[LAD] Communicating between python UI and C++ engine for real time audio?

Paul Coccoli pcoccoli at gmail.com
Thu Nov 3 20:51:57 UTC 2011

On Wed, Nov 2, 2011 at 8:26 PM, Iain Duncan <iainduncanlists at gmail.com> wrote:
>> If the python stuff is only for the gui and non-realtime stuff, this is a
>> very
>> practical approach. There are quite a few people doing that. I believe
>> Fons'
>> session managment and assorted apps are running that way (altough he
>> doesn't
>> seem to release them). Some of my prototype apps for the next-generation
>> JackMix are built that way. And I would have done this for my
>> university-job
>> project had I learned python earlier.
>> Doing applications in python with the sound-stuff happening in a separate
>> C-
>> compiled thread) gives that advantage that you can implement the apps as
>>  modules and run them either stand-alone or within a bigger controlling
>> app.
> Thanks. If you have any, or know of any, examples I'd love to look at them.
> Iain

I have some code somewhere that uses Boost.Python to expose a Jack
MIDI port.  So I can generate MIDI in Python, then pass it to the jack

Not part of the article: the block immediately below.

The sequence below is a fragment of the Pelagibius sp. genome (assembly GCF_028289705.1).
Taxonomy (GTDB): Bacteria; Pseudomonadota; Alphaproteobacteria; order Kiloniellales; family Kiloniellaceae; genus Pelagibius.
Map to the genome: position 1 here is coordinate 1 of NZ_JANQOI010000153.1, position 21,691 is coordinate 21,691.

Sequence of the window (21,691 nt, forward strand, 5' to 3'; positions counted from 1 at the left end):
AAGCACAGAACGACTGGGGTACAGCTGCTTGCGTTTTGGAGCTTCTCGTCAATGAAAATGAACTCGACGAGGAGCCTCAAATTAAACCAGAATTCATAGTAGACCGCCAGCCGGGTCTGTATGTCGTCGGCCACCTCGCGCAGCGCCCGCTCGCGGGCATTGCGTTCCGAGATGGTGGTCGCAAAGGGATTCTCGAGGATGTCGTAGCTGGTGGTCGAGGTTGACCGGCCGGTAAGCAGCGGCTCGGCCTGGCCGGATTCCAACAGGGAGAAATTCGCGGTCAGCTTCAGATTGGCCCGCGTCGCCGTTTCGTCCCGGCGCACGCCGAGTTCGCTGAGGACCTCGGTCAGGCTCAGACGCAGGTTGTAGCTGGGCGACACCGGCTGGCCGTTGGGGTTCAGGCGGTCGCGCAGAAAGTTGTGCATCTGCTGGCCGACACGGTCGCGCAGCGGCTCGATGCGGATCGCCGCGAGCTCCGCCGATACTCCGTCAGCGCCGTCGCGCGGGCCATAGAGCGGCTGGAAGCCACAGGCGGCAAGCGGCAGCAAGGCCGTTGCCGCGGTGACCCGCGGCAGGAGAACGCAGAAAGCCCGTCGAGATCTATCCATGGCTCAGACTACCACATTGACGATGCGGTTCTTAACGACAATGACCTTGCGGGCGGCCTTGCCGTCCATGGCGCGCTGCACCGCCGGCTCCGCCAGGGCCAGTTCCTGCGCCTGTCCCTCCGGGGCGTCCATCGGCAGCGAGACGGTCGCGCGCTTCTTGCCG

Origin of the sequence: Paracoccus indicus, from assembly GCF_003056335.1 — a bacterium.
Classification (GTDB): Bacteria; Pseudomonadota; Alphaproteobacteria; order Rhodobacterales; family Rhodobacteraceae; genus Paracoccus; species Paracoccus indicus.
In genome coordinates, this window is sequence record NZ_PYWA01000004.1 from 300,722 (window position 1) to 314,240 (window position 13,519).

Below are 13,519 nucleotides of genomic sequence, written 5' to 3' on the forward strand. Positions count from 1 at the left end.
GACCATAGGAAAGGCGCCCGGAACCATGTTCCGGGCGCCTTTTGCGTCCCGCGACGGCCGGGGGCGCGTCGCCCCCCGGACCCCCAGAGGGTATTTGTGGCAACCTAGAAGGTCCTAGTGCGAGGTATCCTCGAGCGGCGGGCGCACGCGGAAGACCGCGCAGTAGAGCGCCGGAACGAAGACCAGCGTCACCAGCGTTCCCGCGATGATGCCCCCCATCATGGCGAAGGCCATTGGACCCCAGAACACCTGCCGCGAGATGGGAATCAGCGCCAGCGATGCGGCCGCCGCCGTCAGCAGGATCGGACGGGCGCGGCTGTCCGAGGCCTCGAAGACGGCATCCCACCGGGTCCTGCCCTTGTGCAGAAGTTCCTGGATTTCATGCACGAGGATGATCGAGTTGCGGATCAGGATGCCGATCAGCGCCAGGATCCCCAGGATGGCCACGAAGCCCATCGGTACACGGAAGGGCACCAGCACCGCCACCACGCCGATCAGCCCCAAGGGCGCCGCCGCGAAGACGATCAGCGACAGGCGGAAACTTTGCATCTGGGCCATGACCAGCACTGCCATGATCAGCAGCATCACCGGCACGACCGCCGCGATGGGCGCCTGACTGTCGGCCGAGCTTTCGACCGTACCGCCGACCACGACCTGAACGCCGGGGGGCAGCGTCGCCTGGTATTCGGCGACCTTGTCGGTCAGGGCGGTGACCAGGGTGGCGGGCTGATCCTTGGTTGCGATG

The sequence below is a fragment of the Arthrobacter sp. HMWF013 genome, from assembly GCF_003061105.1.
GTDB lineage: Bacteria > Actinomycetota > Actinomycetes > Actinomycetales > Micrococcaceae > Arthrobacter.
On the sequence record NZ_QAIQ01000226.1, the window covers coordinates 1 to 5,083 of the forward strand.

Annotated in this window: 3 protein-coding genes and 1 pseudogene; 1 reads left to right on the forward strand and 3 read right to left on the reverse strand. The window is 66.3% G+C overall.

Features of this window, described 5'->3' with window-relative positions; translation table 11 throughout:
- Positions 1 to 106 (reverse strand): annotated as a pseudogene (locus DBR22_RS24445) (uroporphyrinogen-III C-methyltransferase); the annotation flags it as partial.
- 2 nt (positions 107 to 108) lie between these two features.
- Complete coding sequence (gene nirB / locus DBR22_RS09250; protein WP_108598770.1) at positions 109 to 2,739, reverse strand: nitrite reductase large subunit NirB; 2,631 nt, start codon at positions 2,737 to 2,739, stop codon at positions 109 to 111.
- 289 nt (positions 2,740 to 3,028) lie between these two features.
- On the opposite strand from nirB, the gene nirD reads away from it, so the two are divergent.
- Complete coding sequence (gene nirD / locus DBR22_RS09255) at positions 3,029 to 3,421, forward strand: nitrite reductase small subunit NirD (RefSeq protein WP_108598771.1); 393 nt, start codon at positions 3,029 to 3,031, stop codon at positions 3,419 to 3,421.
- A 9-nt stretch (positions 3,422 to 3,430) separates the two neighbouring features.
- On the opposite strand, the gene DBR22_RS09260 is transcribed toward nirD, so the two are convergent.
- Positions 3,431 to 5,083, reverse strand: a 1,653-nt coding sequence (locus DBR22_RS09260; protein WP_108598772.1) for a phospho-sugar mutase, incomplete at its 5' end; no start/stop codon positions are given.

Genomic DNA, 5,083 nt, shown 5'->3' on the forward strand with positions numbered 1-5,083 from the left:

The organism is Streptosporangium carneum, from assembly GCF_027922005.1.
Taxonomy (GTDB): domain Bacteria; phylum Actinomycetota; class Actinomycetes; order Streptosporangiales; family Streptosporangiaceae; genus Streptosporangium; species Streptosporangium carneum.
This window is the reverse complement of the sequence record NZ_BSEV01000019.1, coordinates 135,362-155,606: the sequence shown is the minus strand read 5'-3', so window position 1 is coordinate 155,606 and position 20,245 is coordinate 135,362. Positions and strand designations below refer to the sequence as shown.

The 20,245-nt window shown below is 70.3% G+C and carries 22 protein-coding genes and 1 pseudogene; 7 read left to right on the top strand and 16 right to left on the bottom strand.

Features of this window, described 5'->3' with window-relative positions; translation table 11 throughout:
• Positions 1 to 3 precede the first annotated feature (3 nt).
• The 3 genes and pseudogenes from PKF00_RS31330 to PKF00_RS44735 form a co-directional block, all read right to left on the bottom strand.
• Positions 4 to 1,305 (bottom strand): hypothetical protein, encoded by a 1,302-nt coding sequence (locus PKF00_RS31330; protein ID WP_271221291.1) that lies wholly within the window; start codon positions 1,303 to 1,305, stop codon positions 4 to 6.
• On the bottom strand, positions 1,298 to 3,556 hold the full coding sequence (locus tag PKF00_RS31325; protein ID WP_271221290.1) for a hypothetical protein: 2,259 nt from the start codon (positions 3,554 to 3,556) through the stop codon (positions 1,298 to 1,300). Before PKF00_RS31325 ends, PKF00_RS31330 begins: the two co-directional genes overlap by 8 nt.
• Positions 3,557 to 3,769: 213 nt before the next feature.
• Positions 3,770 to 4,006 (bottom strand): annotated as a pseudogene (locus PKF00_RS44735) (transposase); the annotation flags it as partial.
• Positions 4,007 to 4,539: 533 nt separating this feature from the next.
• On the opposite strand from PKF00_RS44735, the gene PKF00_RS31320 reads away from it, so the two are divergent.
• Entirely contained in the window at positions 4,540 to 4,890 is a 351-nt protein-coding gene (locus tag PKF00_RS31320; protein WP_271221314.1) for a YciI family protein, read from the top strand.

thread vi jack_ringbuffer, then out the app's MIDI port.  Using
pygame, for example, I wrote a simple python app that turned joystick
button presses into MIDI notes so I could play drums with my gamepad.
I also interfaced it to the mingus python package
[http://code.google.com/p/mingus/] so that I could write mingus apps
that send midi data to the jack midi app of my choice instead of
mingus' built-in fluidsynth.  I have a simple llittle pygtk app that
draws a button for each chord in the chosen key and sends that chord
out as midi on button presses.  Fun!

I hope to one day clean it all up and put it somewhere, plus add
support for passing NumPy arrays to the jack thread to send out an
audio port, yada yada, more hot air and empty promises, etc...

There was another thread a few months back about message passing in
C++ for jack apps.  It might be worthwhile to revisit that thread in
the context of wrapping things with Boost.Python.

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